If there is one thing that’s clear when it comes to railways, it’s that railfans exist on every corner of the globe. It’s easy to imagine the vast and complex networks across Europe drawing in enthusiasts, as well as the big, powerful locomotives in the States, but elsewhere in the world there too is huge admiration for modern lines and heritage railways and one of Australia’s most popular heritage lines has just reopened with unanimous support. Photo courtesy of Puffing Billy Railway
The State of Victoria on Australia’s south-eastern tip had a number of established but isolated settlements by the early 1900s and east of Melbourne, the narrow-gauge Puffing Billy Railway was built to better connect them, proving popular with tourists taking excursions from one of the country’s largest cities. After a landslip curtailed operation in the mid 1950s, a Preservation Group worked with the local Victoria Government to re-establish the line, bypassing the landslip and gradually reopening over subsequent decades. Though trains began to run again as soon as 1962, it was not until 1998 that the full extent of the current line was used, reaching the terminus at Gembrook.
The scenic route was a major draw for passengers during the initial operation of the railway and today this is very much the same. The route passes through a number of Bushland Reserves and the Dandenong Ranges, crossing the impressive Monbulk Creek Trestle Bridge along the way and making much of the fresh air produced by the area’s temperate rainforest environment. Though the survival of the line is very much a result of the modern-day tourism industry, heritage continues to play a huge part of the line’s identity and, for railfans, this is arguably Puffing Billy’s most important element. Photo by Andy McLemore CC-BY-SA 2.0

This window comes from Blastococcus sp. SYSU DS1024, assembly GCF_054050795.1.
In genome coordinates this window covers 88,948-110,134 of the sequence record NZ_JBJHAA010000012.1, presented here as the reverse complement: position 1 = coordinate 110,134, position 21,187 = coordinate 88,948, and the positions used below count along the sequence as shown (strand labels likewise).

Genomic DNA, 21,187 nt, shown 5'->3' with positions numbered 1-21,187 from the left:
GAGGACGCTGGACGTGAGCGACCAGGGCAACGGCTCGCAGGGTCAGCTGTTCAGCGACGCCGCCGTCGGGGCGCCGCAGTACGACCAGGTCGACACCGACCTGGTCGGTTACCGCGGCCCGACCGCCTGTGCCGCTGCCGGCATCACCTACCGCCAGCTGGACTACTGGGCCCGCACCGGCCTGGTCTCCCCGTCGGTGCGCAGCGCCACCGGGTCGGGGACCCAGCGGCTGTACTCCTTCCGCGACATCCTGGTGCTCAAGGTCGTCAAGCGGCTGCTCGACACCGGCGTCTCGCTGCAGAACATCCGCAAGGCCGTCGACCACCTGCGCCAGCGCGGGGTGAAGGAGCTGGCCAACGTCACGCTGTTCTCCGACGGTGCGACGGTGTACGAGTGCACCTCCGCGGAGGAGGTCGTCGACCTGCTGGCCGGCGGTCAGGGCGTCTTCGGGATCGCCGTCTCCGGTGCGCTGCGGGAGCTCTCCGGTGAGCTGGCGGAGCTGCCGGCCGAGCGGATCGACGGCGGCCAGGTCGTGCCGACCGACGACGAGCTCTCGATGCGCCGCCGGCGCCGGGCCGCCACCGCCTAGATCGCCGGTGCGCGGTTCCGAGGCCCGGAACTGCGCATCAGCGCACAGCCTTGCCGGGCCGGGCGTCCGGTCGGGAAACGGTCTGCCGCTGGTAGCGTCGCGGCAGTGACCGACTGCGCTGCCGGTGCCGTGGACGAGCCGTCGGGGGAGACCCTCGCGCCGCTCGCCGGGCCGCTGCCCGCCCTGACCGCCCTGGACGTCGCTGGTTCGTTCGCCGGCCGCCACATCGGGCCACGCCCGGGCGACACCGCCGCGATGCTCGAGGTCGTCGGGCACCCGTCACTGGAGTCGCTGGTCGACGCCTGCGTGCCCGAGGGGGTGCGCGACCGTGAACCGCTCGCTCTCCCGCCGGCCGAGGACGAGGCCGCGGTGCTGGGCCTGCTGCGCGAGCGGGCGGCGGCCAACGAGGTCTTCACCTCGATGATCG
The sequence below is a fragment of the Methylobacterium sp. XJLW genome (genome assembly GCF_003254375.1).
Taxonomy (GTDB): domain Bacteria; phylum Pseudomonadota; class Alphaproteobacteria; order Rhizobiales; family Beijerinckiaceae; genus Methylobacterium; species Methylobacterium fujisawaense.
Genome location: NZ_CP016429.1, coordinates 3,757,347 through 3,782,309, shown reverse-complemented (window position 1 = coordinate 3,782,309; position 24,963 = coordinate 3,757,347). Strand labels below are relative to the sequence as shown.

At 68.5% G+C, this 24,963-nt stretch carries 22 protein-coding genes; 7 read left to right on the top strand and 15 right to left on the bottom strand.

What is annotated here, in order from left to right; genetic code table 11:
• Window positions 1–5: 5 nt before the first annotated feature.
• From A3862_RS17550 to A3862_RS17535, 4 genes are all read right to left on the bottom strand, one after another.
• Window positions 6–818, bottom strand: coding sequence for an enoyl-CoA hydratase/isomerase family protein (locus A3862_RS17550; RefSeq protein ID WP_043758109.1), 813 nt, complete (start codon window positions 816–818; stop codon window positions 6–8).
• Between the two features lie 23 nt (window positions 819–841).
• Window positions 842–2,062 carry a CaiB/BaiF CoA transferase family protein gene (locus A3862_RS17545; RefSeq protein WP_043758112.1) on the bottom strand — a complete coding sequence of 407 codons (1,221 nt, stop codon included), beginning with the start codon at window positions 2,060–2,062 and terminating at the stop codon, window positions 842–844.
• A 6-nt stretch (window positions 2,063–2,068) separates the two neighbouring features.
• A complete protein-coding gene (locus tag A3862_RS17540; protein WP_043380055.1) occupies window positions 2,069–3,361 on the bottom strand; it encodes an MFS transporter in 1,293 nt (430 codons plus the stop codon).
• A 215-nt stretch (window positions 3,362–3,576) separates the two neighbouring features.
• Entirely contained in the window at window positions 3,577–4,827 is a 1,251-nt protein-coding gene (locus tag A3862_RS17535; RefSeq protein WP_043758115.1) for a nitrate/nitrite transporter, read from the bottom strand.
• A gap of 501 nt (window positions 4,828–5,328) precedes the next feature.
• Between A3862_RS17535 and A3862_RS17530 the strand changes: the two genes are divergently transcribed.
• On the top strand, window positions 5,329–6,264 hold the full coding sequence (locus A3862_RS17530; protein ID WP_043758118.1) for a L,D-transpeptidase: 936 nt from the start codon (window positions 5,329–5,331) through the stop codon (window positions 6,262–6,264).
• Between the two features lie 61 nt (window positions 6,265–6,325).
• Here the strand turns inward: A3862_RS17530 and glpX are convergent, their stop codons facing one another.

Pulling trains along the line is a fleet of steam locomotives, many of which have come from other lines that were operating in the past. Only the NA Class of Locomotive saw operation on the line prior to the 1950s and a variety of these take to the tracks in a wide range of liveries. These liveries are a stipulated by heritage policy, which aims to represent and uphold historic colour schemes. The fleet also includes a Garrett ‘G’ Class which was restored as recently as 2004, almost 80 years after first being built, in 1926. There’ll be something familiar to railfans from Britain and the USA, with many locomotives equipping cow-catchers like the steam locos of early America and there is even a small Peckett Loco, similar in appearance to that of the Chasewater Railway’s and the miniature locomotives sometimes seen at the Beer Heights Light Railway in England. Locomotive 12A at Belgrave Station. Photo by Lankyrider CC-BY-SA 4.0
As with many heritage railways across the globe, 2020 has been a tough year. Australia took a hard and early stance on containing Coronavirus, frequently scoring low in the number of both cases and deaths, but businesses have taken a huge hit as a result and the Puffing Billy Railway remained closed for 250 days – the longest period since the 1950s and 60s. On 28th November however, after ensuring that their offering could be watertight as far as COVID-safety is concerned, the railway reopened to passengers. The private carriage option will no doubt see an increase in popularity, ensuring separation from other passengers for up to 10 people, ideal for a special occasion. The railway is also complemented by its museum and catering offerings during the height of the Australian summer, adding more to the Puffing Billy experience.
Perhaps more importantly, railfans ‘down under’ will once again be able to enjoy seeing the selection of narrow-gauge trains run through the Bush Reserves, bringing joy to locals and tourists alike at the end of a tough year for the leisure industry. You find out more about the Puffing Billy Railway and their offerings here.
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